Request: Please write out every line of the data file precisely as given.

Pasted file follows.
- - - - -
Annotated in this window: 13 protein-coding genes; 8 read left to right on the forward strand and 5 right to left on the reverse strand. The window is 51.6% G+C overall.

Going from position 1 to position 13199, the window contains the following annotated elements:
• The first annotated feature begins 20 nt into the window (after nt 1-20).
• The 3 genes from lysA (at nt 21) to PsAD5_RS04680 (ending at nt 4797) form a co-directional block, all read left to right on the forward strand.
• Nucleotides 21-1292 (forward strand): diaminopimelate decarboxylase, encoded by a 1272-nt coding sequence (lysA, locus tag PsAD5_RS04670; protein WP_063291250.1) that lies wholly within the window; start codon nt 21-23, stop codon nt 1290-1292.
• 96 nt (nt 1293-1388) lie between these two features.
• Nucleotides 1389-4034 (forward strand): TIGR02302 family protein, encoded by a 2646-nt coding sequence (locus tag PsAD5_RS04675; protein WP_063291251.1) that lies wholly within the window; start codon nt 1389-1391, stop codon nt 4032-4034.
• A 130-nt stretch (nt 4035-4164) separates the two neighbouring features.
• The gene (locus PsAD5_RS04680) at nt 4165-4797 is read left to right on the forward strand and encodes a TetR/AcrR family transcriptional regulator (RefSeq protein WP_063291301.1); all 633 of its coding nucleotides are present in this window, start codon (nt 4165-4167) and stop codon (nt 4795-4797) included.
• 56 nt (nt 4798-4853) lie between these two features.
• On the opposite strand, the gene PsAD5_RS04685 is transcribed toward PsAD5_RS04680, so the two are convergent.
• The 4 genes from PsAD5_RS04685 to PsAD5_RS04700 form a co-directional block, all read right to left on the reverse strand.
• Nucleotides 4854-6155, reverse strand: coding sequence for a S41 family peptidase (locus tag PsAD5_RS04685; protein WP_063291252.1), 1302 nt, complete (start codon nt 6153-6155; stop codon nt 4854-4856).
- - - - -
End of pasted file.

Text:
Annotated in this window: 13 protein-coding genes; 8 read left to right on the forward strand and 5 right to left on the reverse strand. The window is 51.6% G+C overall.

Going from position 1 to position 13199, the window contains the following annotated elements:
• The first annotated feature begins 20 nt into the window (after nt 1-20).
• The 3 genes from lysA (at nt 21) to PsAD5_RS04680 (ending at nt 4797) form a co-directional block, all read left to right on the forward strand.
• Nucleotides 21-1292 (forward strand): diaminopimelate decarboxylase, encoded by a 1272-nt coding sequence (lysA, locus tag PsAD5_RS04670; protein WP_063291250.1) that lies wholly within the window; start codon nt 21-23, stop codon nt 1290-1292.
• 96 nt (nt 1293-1388) lie between these two features.
• Nucleotides 1389-4034 (forward strand): TIGR02302 family protein, encoded by a 2646-nt coding sequence (locus tag PsAD5_RS04675; protein WP_063291251.1) that lies wholly within the window; start codon nt 1389-1391, stop codon nt 4032-4034.
• A 130-nt stretch (nt 4035-4164) separates the two neighbouring features.
• The gene (locus PsAD5_RS04680) at nt 4165-4797 is read left to right on the forward strand and encodes a TetR/AcrR family transcriptional regulator (RefSeq protein WP_063291301.1); all 633 of its coding nucleotides are present in this window, start codon (nt 4165-4167) and stop codon (nt 4795-4797) included.
• 56 nt (nt 4798-4853) lie between these two features.
• On the opposite strand, the gene PsAD5_RS04685 is transcribed toward PsAD5_RS04680, so the two are convergent.
• The 4 genes from PsAD5_RS04685 to PsAD5_RS04700 form a co-directional block, all read right to left on the reverse strand.
• Nucleotides 4854-6155, reverse strand: coding sequence for a S41 family peptidase (locus tag PsAD5_RS04685; protein WP_063291252.1), 1302 nt, complete (start codon nt 6153-6155; stop codon nt 4854-4856).